FIG. 4 represents the system objects as they are viewed by the application programmer. For him, all tasks are bound by the same operating system and the actual number of processors is unknown.
The system calls used for inter task communications and queue management, will now be described. They are:
To be able to send a message to a queue owned by another task, the sending task issues the OPEN call.
The OPEN call uses two parameters:
a system name of the task, which is passed by the task to the machine layer. This is a name known by the programmer at the writing of his/her task program. A naming convention is supposed to exist between the writers of the sending and receiving tasks.
a queueid, which is the identifier of the queue associated with this system name of the originating task, and which is returned by the machine layer.
When a task decides to stop sending messages to a given `queueid`, it issues the CLOSE call on this queue. This implies that a calling task is no longer able to send messages to this queue until it re-issues an OPEN call, the semantic of OPEN and CLOSE calls are indeed very similar to usual OPEN and CLOSE files in operating systems.
The CLOSE call uses a single parameter which is the queue identifier.
Given that queues can be created and removed dynamically, one problem to solve is how a newly created queue can be located by the LOS of other processors; in other terms, how a task on another processor can get the identifier (i.e. queueid) of the target queue.
Actually, when an OPEN call is issued by a task, the LOS writes in the shared memory, in an address space known by all the LOS's, the record (queueid, system name, processor number). When a given task needs to get the `queueid`, it issues first the RESOLVE call, with two parameters:
a system name, the one passed previously upon an OPEN call by the owning task;
a queueid, which is a parameter returned by the LOS to the task.
When a RESOLVE call is issued, the LOS:
a. seeks from the shared memory the record whose `system name` is the one passed during the call;
b. be gets the `queueid`, and passes it as a parameter to the calling task;
c. gets the `processor number`, to locate the placement of the queue.
A task can send a message to a queue with the SEND call. An OPEN call should be issued previously, otherwise the call would fail.
The SEND call parameters are:
queueid: this is the identifier of the queue where a copy of the message should be sent.
message: this is the message to be sent. A copy of the message will be passed to the destination queue.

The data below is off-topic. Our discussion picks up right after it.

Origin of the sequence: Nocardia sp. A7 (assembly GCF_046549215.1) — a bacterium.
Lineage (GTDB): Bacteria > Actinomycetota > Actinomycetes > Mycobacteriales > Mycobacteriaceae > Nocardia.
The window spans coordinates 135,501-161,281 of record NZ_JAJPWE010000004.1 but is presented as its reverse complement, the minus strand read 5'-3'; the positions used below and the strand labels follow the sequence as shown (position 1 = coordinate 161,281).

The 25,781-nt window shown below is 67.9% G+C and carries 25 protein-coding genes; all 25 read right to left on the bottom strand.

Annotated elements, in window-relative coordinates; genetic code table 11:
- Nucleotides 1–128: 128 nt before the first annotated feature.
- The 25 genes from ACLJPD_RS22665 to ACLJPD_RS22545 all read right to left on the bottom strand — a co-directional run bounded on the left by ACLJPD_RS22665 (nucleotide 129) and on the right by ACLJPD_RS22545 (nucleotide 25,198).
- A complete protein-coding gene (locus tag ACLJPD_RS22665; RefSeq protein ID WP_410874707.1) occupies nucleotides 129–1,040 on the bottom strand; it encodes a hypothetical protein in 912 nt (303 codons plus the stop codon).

The task that owns a queue can read messages from it by issuing a RECEIVE call. The task issuing a Receive Call should pass the pointer to a string of bytes, where the dequeued message will be copied.
The RECEIVE call parameters are:
queueid: this is the identifier of the queue from where the message should be read.
pointer: this is the pointer passed by the receiving task and where the machine layer will copy the message.
For the sake of clarity, message passing between processors will first be described (FIG. 5). Then, intra-processor message passing between tasks running on the same processor, will be described (FIG. 6).
The basic concept is to use a single queue in the shared memory per processor for all incoming messages from other processors. This means (21) is called an Inter Processor Inbound Queue or IPIQ for short. All inter processor messages for a given processor will be queued in this IPIQ (21).
A special task in each processor, acting as a server and called message inbound handler (MIH) (23) will have the responsibility of serving the IPIQ associated with the processor. The MIH (23) will dequeue periodically the inbound queue, and notify the LOS of the presence of messages for the target tasks; these tasks will be later on dispatched by the LOS following the local scheduling rules. The way in which the LOS is notified, is usually specific to a given operating system; as an example, a POST/WAIT EVENT function would fulfill this operation.
FIGS. 5 and 6 summarize the message flow in both cases:
In FIG. 5, task A sends a message using the SEND call. In this call, there is a parameter specifying the `queueid`. The procedure SEND uses this parameter to locate the real place of the destination queue, as explained in section "Locating a queue".
If the destination is local, for instance task A sending a message to task C in FIG. 6, the SEND procedure routes the message to the local queue feeding task C.
If the destination is for instance task B1 (FIG. 5), the SEND procedure enqueues the message in the IPIQ of processor B.
Some time later, the MIH of processor B will dequeue the message from the IPIQ and handle the message to the queues (25) feeding the local operating systems (LOS).
In either scenario, the receiving task will issue a RECEIVE CALL.
It has been noted previously that the purpose of the MIH is primarily servicing a single queue (21) where all messages from other processors are enqueued.
The most interesting point is that the message handler does not know a priori the state of the IPIQ, and there is no signalling from the PMI (e.g. an interrupt) to warn of the arrival of a message. This lack of signalling can be overcome by attempting a dequeue operation on the IPIQ, and discovering afterward that messages are outstanding. The problem associated with this scheme is the overhead caused by many unsuccessful dequeues in case of reduced traffic between processors.